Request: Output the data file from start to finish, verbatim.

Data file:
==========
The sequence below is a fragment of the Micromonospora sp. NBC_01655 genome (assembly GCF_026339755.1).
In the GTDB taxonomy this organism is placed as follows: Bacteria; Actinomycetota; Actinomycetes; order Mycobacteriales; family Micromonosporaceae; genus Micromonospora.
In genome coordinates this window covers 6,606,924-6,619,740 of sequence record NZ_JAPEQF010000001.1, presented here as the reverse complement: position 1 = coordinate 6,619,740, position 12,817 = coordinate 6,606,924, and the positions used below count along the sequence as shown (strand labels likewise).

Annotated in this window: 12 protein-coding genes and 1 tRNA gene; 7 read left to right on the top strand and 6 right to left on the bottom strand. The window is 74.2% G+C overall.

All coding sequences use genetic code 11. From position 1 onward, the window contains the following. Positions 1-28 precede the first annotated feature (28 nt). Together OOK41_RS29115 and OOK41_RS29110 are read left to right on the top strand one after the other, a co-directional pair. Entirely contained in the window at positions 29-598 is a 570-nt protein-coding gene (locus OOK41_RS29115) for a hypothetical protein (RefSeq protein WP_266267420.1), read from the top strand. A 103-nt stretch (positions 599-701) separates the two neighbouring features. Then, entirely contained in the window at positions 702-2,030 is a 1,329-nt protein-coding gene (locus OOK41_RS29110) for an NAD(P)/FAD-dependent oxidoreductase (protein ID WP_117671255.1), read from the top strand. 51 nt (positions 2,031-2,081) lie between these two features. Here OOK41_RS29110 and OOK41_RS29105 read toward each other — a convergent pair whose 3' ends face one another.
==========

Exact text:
The sequence below is a fragment of the Micromonospora sp. NBC_01655 genome (assembly GCF_026339755.1).
In the GTDB taxonomy this organism is placed as follows: Bacteria; Actinomycetota; Actinomycetes; order Mycobacteriales; family Micromonosporaceae; genus Micromonospora.
In genome coordinates this window covers 6,606,924-6,619,740 of sequence record NZ_JAPEQF010000001.1, presented here as the reverse complement: position 1 = coordinate 6,619,740, position 12,817 = coordinate 6,606,924, and the positions used below count along the sequence as shown (strand labels likewise).

Annotated in this window: 12 protein-coding genes and 1 tRNA gene; 7 read left to right on the top strand and 6 right to left on the bottom strand. The window is 74.2% G+C overall.

All coding sequences use genetic code 11. From position 1 onward, the window contains the following. Positions 1-28 precede the first annotated feature (28 nt). Together OOK41_RS29115 and OOK41_RS29110 are read left to right on the top strand one after the other, a co-directional pair. Entirely contained in the window at positions 29-598 is a 570-nt protein-coding gene (locus OOK41_RS29115) for a hypothetical protein (RefSeq protein WP_266267420.1), read from the top strand. A 103-nt stretch (positions 599-701) separates the two neighbouring features. Then, entirely contained in the window at positions 702-2,030 is a 1,329-nt protein-coding gene (locus OOK41_RS29110) for an NAD(P)/FAD-dependent oxidoreductase (protein ID WP_117671255.1), read from the top strand. 51 nt (positions 2,031-2,081) lie between these two features. Here OOK41_RS29110 and OOK41_RS29105 read toward each other — a convergent pair whose 3' ends face one another.